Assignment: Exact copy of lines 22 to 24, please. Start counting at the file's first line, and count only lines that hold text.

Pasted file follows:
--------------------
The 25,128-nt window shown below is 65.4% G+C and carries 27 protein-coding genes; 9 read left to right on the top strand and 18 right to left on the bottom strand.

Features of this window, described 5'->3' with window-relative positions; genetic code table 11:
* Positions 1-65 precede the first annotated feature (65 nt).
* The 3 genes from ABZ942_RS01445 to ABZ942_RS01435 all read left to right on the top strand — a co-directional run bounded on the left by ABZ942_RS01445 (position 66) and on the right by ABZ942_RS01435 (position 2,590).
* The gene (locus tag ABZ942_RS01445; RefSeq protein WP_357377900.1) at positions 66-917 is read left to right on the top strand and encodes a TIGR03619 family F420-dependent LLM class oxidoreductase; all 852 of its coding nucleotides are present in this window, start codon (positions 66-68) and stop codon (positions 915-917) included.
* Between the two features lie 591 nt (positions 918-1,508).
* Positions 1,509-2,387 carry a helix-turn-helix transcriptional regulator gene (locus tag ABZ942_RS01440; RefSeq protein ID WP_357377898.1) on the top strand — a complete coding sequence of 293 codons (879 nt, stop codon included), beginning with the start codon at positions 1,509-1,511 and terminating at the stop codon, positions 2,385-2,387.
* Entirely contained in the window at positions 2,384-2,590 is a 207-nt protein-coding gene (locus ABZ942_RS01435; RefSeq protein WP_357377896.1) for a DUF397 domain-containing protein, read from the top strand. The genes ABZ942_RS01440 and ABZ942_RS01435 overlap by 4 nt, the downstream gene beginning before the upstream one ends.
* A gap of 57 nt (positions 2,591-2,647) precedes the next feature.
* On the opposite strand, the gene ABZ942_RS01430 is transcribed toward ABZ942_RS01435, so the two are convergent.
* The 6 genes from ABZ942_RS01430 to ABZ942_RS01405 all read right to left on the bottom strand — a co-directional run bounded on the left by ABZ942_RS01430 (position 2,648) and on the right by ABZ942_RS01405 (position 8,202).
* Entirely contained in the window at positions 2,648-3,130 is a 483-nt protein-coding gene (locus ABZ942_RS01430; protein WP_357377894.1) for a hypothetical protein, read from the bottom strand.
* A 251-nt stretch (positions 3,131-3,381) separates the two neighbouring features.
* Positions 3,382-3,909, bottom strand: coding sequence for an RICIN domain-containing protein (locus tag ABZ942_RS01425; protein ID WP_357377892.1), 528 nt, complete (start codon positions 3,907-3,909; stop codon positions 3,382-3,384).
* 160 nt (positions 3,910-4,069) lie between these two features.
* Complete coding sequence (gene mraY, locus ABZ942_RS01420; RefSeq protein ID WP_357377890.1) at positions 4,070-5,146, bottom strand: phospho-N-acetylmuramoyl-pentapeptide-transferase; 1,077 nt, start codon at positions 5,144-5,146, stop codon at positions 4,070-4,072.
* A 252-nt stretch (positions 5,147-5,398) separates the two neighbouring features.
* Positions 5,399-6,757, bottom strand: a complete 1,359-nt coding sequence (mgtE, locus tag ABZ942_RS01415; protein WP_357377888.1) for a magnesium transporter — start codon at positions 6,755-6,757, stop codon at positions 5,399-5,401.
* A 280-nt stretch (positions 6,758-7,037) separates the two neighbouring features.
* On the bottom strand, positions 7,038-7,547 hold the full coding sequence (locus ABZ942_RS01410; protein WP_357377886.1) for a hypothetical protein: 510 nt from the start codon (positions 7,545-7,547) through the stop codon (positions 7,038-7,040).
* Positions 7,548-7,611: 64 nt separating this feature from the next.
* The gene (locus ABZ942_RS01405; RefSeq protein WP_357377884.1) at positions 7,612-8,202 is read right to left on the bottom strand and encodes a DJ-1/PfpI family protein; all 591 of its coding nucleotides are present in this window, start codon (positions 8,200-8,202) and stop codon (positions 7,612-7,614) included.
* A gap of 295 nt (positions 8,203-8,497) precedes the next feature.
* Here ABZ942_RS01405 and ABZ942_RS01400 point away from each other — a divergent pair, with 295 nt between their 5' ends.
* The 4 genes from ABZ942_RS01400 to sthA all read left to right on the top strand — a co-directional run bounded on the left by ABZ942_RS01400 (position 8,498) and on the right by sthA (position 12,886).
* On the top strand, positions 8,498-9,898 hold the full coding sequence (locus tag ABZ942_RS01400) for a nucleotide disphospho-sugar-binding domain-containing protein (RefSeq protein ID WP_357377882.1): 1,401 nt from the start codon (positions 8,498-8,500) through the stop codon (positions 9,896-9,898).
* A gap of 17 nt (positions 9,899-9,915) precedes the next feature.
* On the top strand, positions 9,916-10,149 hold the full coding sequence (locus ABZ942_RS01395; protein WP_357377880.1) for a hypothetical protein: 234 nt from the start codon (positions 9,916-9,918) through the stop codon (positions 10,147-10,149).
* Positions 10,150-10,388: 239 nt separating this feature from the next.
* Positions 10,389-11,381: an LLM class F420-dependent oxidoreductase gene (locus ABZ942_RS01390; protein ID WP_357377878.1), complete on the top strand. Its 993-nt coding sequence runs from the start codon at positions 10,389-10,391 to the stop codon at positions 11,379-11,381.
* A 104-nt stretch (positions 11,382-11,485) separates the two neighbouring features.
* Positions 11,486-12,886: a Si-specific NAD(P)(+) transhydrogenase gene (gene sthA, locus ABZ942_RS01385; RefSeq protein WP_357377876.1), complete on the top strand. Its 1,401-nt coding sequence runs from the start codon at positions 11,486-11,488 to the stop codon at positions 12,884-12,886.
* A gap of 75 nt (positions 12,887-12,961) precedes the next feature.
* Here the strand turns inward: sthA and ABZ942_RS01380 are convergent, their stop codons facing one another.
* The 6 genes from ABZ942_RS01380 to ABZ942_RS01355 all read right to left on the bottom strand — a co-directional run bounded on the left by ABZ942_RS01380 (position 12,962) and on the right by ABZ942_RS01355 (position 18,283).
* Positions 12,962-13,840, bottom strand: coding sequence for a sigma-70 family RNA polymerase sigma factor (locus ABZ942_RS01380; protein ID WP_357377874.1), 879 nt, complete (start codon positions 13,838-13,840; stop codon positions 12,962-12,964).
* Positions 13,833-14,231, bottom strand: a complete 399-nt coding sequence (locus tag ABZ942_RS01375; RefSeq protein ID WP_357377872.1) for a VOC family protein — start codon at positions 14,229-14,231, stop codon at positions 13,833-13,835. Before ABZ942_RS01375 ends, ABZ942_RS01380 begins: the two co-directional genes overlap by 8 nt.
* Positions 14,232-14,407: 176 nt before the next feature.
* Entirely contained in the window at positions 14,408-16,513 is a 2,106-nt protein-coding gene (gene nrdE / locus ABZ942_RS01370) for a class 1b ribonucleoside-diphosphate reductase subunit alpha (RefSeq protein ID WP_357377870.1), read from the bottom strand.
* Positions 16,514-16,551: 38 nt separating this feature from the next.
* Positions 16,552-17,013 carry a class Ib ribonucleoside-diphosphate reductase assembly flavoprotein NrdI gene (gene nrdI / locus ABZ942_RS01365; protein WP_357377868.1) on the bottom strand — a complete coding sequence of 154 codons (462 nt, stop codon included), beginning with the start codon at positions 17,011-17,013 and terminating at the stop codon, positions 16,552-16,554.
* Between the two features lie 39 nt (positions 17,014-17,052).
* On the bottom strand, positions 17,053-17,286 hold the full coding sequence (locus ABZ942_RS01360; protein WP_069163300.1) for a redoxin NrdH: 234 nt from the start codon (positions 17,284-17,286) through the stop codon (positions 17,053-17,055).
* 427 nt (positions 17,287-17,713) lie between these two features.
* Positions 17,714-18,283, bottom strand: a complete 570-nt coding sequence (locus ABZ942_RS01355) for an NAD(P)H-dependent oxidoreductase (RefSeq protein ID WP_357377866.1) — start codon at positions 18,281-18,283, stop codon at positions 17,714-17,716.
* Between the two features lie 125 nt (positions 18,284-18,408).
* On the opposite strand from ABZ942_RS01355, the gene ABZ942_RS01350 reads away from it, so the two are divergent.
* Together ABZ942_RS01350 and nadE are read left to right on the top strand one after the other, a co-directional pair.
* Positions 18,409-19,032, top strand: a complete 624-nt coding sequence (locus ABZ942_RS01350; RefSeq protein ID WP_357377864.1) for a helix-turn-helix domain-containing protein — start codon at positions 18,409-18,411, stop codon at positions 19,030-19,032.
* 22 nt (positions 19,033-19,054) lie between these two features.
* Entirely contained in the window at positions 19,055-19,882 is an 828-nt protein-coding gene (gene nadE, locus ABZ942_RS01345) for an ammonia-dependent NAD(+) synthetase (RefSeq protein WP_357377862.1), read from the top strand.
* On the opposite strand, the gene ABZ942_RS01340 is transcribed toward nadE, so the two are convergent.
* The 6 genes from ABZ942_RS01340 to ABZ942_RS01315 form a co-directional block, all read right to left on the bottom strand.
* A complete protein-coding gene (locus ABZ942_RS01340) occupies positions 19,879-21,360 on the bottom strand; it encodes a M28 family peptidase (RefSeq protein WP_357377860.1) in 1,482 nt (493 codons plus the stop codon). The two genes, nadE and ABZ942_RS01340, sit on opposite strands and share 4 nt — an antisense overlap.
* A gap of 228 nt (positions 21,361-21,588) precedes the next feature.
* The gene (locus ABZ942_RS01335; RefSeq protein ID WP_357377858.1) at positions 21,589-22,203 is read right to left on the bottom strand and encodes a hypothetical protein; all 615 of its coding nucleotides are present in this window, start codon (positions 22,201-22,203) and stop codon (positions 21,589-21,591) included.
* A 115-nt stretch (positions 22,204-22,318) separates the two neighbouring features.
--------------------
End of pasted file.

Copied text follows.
* The gene (locus ABZ942_RS01405; RefSeq protein WP_357377884.1) at positions 7,612-8,202 is read right to left on the bottom strand and encodes a DJ-1/PfpI family protein; all 591 of its coding nucleotides are present in this window, start codon (positions 8,200-8,202) and stop codon (positions 7,612-7,614) included.
* A gap of 295 nt (positions 8,203-8,497) precedes the next feature.
* Here ABZ942_RS01405 and ABZ942_RS01400 point away from each other — a divergent pair, with 295 nt between their 5' ends.